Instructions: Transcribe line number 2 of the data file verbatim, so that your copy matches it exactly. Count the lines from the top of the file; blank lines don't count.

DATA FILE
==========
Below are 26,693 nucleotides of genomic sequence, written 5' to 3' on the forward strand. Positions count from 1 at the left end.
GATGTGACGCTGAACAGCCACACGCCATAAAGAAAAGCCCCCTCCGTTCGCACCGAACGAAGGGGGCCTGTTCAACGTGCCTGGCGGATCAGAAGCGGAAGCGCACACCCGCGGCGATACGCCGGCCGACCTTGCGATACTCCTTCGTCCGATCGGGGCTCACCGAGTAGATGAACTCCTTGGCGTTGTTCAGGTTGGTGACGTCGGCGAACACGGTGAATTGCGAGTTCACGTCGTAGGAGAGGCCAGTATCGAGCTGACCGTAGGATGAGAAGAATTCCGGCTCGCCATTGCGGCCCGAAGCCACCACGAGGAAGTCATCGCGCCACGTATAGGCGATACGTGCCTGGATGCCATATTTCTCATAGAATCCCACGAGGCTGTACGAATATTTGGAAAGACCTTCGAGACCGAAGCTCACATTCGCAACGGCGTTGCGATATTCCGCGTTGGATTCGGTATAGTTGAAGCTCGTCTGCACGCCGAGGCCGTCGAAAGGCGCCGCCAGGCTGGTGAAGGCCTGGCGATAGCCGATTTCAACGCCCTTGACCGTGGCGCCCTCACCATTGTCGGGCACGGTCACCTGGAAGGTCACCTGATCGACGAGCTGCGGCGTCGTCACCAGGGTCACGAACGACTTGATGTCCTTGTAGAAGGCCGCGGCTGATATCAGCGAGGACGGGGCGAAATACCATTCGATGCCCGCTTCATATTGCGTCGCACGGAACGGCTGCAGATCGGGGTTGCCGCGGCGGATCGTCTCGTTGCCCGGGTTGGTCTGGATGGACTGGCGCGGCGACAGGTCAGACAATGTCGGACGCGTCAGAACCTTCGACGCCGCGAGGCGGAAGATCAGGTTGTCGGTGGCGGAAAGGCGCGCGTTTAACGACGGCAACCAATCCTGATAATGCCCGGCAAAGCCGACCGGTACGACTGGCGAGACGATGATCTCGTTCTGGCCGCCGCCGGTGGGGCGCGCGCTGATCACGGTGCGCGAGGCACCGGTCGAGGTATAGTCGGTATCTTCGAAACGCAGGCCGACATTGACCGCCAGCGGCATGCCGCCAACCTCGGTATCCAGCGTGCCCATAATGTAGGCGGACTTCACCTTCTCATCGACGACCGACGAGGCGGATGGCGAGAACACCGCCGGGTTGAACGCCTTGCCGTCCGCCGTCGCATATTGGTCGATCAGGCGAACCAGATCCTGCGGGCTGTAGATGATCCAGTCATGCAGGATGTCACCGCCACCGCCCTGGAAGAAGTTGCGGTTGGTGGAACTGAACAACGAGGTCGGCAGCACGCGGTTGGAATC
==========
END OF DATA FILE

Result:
GATGTGACGCTGAACAGCCACACGCCATAAAGAAAAGCCCCCTCCGTTCGCACCGAACGAAGGGGGCCTGTTCAACGTGCCTGGCGGATCAGAAGCGGAAGCGCACACCCGCGGCGATACGCCGGCCGACCTTGCGATACTCCTTCGTCCGATCGGGGCTCACCGAGTAGATGAACTCCTTGGCGTTGTTCAGGTTGGTGACGTCGGCGAACACGGTGAATTGCGAGTTCACGTCGTAGGAGAGGCCAGTATCGAGCTGACCGTAGGATGAGAAGAATTCCGGCTCGCCATTGCGGCCCGAAGCCACCACGAGGAAGTCATCGCGCCACGTATAGGCGATACGTGCCTGGATGCCATATTTCTCATAGAATCCCACGAGGCTGTACGAATATTTGGAAAGACCTTCGAGACCGAAGCTCACATTCGCAACGGCGTTGCGATATTCCGCGTTGGATTCGGTATAGTTGAAGCTCGTCTGCACGCCGAGGCCGTCGAAAGGCGCCGCCAGGCTGGTGAAGGCCTGGCGATAGCCGATTTCAACGCCCTTGACCGTGGCGCCCTCACCATTGTCGGGCACGGTCACCTGGAAGGTCACCTGATCGACGAGCTGCGGCGTCGTCACCAGGGTCACGAACGACTTGATGTCCTTGTAGAAGGCCGCGGCTGATATCAGCGAGGACGGGGCGAAATACCATTCGATGCCCGCTTCATATTGCGTCGCACGGAACGGCTGCAGATCGGGGTTGCCGCGGCGGATCGTCTCGTTGCCCGGGTTGGTCTGGATGGACTGGCGCGGCGACAGGTCAGACAATGTCGGACGCGTCAGAACCTTCGACGCCGCGAGGCGGAAGATCAGGTTGTCGGTGGCGGAAAGGCGCGCGTTTAACGACGGCAACCAATCCTGATAATGCCCGGCAAAGCCGACCGGTACGACTGGCGAGACGATGATCTCGTTCTGGCCGCCGCCGGTGGGGCGCGCGCTGATCACGGTGCGCGAGGCACCGGTCGAGGTATAGTCGGTATCTTCGAAACGCAGGCCGACATTGACCGCCAGCGGCATGCCGCCAACCTCGGTATCCAGCGTGCCCATAATGTAGGCGGACTTCACCTTCTCATCGACGACCGACGAGGCGGATGGCGAGAACACCGCCGGGTTGAACGCCTTGCCGTCCGCCGTCGCATATTGGTCGATCAGGCGAACCAGATCCTGCGGGCTGTAGATGATCCAGTCATGCAGGATGTCACCGCCACCGCCCTGGAAGAAGTTGCGGTTGGTGGAACTGAACAACGAGGTCGGCAGCACGCGGTTGGAATC